With some of the most spine-chilling scenes in modern suspense fiction, Bait guarantees the listener a roller coaster ride with a hero not afraid to cross the line. Life for narcotics detective Jack Walsh is one continuous drunken binge - until one blurry night when his car veers into an oncoming car, killing the son of Boston’s premier crime boss. Now Jack must decide if he wants to hide from D’Angelo’s vengeful compatriots or reclaim his life.
First of all, I think I could listen to anything read by Frank Muller, including a dictionary or phone book. He is The Voice. I often search for audio books by his name as the reader, rather than by author or title.
This is a very satisfying story, in the manner of an Elmore Leonard, or Mario Puzo. Big city mafia, wounded hero, corrupt narcos, street punks, etc. Excellent character set-up and development, nice use of slang, well-textured shuttles back and forth in time to sketch the background and return to the action.
If you like crime stories, you won't be disappointed.
4 of 5 people found this review helpful
In 1866 tragedy strikes at the exclusive Windfield School when a mysterious accident takes the life of a student. Among the student's circle of friends are Hugh Pilaster; Hugh's older cousin Edward, dissolute heir to the Pilaster banking fortune; and Micky Miranda, the handsome son of a brutal South American oligarchy. The death and its aftermath begin the spiraling circle of treachery that will span three decades and entwine many lives.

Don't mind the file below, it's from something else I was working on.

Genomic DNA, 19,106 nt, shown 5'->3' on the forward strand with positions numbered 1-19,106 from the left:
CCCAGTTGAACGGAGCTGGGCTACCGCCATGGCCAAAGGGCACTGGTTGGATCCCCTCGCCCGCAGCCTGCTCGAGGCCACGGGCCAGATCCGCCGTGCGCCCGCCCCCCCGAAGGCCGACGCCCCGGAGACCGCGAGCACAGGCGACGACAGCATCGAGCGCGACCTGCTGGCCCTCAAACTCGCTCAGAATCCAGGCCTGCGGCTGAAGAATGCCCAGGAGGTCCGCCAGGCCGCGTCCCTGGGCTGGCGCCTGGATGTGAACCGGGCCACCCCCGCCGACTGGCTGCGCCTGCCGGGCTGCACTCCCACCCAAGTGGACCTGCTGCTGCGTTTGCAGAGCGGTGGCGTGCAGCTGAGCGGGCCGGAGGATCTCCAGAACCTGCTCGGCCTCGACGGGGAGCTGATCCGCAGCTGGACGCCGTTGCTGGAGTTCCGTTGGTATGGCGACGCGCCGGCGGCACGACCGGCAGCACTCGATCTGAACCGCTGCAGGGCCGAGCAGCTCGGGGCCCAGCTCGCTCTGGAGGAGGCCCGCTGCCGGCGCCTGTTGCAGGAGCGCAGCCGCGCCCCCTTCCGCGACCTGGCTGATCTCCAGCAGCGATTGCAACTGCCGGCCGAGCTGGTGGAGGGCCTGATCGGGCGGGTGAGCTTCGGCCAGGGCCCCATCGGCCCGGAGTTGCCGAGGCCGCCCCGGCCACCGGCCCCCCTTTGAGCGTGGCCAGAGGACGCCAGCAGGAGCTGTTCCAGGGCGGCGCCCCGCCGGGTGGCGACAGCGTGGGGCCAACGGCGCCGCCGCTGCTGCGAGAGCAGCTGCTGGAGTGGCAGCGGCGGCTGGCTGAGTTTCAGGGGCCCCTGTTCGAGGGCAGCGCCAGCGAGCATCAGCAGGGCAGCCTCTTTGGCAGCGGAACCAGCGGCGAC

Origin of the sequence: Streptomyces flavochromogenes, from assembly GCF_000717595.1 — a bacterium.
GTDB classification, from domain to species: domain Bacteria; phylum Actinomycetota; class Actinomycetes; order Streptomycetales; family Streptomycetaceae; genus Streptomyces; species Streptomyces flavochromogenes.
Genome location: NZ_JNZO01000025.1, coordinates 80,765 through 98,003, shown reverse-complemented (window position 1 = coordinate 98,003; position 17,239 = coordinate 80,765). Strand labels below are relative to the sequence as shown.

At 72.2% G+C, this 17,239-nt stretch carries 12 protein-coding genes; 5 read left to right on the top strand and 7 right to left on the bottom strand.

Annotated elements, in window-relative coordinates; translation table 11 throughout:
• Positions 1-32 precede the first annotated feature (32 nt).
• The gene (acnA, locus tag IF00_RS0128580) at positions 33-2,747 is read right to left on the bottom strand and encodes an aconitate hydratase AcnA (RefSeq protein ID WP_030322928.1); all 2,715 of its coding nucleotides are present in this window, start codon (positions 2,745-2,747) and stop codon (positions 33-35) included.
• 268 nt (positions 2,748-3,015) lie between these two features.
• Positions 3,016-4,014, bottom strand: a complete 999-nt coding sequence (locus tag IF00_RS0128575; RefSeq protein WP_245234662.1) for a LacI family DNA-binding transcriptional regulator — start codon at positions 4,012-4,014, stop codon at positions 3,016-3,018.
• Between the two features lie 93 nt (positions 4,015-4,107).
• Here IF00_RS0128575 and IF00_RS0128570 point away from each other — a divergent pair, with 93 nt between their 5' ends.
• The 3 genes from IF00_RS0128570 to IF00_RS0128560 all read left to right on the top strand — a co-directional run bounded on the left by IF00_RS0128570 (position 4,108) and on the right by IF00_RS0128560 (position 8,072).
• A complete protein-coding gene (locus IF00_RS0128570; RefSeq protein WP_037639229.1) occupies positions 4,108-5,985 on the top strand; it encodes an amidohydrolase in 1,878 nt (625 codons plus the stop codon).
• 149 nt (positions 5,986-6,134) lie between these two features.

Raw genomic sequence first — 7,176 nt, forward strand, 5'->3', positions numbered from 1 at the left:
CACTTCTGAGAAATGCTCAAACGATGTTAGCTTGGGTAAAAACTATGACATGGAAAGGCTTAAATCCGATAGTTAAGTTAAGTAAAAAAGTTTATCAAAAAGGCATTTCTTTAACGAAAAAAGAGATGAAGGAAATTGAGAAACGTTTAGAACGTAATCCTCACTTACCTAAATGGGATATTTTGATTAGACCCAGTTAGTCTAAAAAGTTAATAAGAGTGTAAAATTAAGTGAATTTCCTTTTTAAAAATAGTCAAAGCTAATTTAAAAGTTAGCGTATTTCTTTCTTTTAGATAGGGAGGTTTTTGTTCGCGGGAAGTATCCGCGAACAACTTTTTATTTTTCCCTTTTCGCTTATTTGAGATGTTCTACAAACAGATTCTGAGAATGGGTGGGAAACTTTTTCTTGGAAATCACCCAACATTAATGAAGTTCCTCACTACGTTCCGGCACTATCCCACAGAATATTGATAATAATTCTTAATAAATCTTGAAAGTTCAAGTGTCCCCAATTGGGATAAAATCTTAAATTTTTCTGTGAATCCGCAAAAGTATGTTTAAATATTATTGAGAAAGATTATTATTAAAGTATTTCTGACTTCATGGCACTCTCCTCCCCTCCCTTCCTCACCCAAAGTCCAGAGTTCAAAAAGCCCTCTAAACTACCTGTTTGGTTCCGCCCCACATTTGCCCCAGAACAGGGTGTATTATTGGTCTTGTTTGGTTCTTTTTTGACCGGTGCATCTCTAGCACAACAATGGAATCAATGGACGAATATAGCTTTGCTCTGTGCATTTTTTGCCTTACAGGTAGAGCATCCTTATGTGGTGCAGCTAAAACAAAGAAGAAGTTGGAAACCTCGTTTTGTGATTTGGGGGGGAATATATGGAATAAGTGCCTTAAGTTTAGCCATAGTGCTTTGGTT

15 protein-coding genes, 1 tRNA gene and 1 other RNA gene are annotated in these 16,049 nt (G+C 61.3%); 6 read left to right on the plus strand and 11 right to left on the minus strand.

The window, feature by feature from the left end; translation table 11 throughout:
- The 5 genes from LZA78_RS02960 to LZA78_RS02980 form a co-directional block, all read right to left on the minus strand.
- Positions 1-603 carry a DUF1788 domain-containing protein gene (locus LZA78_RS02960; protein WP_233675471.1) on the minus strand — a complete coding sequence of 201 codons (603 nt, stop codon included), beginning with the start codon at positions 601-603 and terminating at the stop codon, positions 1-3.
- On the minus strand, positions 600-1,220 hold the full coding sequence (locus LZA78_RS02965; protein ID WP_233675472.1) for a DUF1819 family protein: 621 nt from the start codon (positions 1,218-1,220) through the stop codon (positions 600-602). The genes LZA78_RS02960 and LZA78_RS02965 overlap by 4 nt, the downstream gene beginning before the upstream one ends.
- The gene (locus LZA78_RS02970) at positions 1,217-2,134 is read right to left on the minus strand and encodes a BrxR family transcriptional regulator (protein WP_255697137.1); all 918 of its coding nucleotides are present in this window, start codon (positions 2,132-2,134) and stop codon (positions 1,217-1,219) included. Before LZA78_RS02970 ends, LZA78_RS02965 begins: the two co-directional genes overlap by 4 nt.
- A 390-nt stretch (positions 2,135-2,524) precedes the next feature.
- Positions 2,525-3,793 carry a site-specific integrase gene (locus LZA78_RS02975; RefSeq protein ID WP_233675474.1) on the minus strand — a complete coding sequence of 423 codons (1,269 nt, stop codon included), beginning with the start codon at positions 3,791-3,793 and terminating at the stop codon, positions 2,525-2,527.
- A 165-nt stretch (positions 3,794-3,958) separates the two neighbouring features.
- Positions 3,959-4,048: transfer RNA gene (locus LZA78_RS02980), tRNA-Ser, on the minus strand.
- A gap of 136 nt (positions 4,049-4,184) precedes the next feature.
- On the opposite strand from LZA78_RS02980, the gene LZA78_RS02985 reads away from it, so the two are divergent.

Ken Follett can craft plot twists and evolutions with the best of them, and he creates characters you care about to follow the plot. Appealing protagonists, evil villains, dire straits, appalling treachery, and satisfying revenge. I was drawn in, and looked forward every day to my commute to hear what happened next. I enjoyed Michael Page's narration, and have added him to my list of search parameters.
2 of 2 people found this review helpful
Court Gentry is known as The Gray Man - a legend in the covert realm, moving silently from job to job, accomplishing the impossible, and then fading away. And he always hits his target. But there are forces more lethal than Gentry in the world. And in their eyes, Gentry has just outlived his usefulness. Now, he is going to prove that for him, there's no gray area between killing for a living-and killing to stay alive.
This story is for fans of characters like Jack Reacher, John Rain, Mitch Rapp, Ben Treven and others who prevail due to skills derrived from a history of disciplined practice and training, as well as inclination and talent. Modern supermen, although not invulnerable. Early on, I was afraid the story was going to get overheated, and exceed even my considerable willingness to suspend disbelief, but I was drawn in and was satisfied by the finish. I'll listen to the sequel. I like the reader Jay Snyder as well and will look for his name in the future.
69 of 73 people found this review helpful
17th Century Europe, the first Japanese ever to set foot in Europe, travel to Rome on a diplomatic mission. All are baptised, but upon returning to Japan they discover that the Shoguns no longer wish to forge links with the West, nor will they tolerate the Christian religion. The Samurai who have until now reviled their adoptive religion, begin to find it may be all that is left for them. The events in the story actually took place.
The erudite writing suggests deep historical research, coupled with a sensitivity to realistic human motivations and emotions.
12 of 14 people found this review helpful